Boardgames in the News: The Passing of the King of Catan

It is arguable that in the last forty years, the game designer, Klaus Teuber had the single biggest influence on the world of modern board games.  Certainly, he was among a small number of designers and industry professionals in the eighties and nineties that brought modern, Euro-style, designer games to a wider audience, ultimately making the hobby as popular as it is today.

– Image by BGG contributor binraix

The first game he published was Barbarossa, in 1988.  According to the designer, it was inspired by Patricia McKillip‘s Celtic mythology themed Riddle-Master trilogy, in which wizards are devoted to the creation of riddles and riddle solving tournaments.  Players begin the game by making objects out of modelling clay.  They then take turns to move around the board with the spaces landed on determining actions:  players can gain points or clues, or take a guess as to what an object is to win more points.  Barbarossa was innovative and won the Spiel des Jahres Award that year, but although it was a critical success and has had several reimplementations since, it was not as popular nor as long-lived on the public’s gaming tables as some of Klaus Teuber’s later games.

The Settlers of Catan
– Image by boardGOATS

Barbarossa was quickly followed by Adel Verpflichtet (aka Hoity Toity) and Drunter und Drüber (aka Wacky Wacky West), both of which also won the “Red Poppel” Award, and Der Fliegende Holländer and Löwenherz which both won the Deutscher Spiele Preis.  The success of these winners paled into insignificance compared with 1995 Spiel des Jahres and Deutscher Spiele Preis winner, The Settlers of Catan (now simply known as CATAN) which has sold over forty million copies world wide.  The success of this fourth and final Spiel des Jahres winner meant Klaus Teuber could give up his career working for his company Teuber Dental-Labor and in 1998 he took up game design full time.  Although Klaus Teuber released over two hundred games and expansions in his lifetime, “Settlers” was effectively his final game as almost all his more recent releases were variants or expansions set in the world of Catan.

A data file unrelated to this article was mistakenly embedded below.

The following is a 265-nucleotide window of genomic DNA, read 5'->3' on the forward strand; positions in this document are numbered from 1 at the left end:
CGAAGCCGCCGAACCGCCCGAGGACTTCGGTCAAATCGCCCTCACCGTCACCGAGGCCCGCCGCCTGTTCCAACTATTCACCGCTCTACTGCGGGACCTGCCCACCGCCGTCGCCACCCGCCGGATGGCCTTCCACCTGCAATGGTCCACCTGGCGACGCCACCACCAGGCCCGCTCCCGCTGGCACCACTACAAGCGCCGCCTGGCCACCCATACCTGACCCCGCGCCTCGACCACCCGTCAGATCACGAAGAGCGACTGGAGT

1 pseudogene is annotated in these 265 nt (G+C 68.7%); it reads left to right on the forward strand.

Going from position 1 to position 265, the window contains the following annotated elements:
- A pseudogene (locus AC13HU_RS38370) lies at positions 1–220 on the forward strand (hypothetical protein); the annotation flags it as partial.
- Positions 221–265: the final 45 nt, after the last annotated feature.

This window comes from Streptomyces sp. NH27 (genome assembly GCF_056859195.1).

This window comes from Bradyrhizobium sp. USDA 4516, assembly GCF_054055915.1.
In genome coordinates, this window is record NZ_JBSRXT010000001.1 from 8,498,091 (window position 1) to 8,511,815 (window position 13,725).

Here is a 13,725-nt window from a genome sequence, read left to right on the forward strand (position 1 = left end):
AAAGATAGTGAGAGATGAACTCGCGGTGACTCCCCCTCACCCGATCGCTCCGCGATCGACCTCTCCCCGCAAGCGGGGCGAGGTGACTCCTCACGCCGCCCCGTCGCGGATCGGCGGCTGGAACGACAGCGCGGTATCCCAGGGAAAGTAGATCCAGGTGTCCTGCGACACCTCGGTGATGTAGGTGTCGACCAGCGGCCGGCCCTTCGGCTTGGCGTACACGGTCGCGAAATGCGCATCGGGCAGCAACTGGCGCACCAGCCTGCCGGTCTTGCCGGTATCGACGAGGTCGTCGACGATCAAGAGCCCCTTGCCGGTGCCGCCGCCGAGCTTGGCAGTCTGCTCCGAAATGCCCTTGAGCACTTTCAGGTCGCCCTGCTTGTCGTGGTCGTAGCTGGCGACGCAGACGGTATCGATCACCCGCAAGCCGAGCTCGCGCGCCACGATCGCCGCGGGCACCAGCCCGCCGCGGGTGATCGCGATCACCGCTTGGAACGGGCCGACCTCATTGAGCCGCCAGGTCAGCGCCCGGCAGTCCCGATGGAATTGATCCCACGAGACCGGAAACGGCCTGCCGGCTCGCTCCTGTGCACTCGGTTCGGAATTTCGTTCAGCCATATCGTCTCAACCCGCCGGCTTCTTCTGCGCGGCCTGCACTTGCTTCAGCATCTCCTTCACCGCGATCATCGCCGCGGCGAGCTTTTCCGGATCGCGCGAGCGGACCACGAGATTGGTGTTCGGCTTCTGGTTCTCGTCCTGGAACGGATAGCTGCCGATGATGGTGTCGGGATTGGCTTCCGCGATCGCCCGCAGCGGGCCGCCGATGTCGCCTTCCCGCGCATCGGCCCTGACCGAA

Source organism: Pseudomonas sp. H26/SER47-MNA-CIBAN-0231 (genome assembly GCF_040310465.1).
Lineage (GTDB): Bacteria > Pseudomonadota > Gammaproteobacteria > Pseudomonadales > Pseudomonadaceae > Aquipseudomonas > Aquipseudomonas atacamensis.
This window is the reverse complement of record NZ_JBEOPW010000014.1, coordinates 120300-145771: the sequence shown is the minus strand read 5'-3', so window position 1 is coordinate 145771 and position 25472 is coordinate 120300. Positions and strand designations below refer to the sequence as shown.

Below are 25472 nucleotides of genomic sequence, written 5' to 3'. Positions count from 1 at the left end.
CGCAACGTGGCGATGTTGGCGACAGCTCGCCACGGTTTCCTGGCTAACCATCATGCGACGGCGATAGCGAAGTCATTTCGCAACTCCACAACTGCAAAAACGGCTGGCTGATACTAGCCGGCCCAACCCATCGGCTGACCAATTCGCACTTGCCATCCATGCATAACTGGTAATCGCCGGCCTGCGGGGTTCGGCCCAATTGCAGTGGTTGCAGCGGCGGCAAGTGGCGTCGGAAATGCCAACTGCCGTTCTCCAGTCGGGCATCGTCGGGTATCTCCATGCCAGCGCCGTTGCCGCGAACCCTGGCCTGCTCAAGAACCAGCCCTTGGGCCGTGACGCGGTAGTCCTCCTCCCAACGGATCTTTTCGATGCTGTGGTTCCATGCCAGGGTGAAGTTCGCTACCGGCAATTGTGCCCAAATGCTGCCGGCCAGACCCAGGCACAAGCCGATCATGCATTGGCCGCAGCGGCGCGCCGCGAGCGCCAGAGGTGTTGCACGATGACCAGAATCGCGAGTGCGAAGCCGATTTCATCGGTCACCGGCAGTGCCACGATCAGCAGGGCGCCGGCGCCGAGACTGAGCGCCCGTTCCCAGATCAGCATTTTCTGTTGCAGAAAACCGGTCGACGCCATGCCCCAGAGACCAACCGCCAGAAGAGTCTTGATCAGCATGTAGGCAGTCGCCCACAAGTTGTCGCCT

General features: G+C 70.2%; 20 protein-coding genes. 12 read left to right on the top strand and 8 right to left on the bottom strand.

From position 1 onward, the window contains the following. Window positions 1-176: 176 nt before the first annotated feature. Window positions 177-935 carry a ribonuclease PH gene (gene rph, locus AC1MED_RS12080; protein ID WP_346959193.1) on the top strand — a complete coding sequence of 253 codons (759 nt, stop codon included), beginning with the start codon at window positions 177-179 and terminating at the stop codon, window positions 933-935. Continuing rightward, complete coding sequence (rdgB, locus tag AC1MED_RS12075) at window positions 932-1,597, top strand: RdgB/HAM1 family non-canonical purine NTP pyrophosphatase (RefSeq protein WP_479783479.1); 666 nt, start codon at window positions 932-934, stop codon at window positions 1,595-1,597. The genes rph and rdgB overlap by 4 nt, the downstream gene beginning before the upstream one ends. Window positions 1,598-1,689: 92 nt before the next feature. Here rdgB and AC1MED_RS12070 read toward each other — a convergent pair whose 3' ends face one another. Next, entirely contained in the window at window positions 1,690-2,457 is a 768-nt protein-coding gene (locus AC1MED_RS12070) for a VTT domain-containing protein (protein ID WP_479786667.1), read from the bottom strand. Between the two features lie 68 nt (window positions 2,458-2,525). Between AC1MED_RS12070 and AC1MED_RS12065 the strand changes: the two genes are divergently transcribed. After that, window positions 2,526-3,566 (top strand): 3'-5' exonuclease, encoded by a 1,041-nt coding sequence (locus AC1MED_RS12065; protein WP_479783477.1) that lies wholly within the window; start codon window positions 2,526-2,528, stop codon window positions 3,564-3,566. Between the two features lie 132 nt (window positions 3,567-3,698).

Klaus Teuber in 2017
– Image by Rogi Lensing

This week, it was sadly announced that Klaus Teuber, had passed away on 1st April aged seventy, after a brief, but severe illness.  He will be greatly missed by his friends and family, but has left a very positive mark on the world for the rest of us to appreciate for many years to come.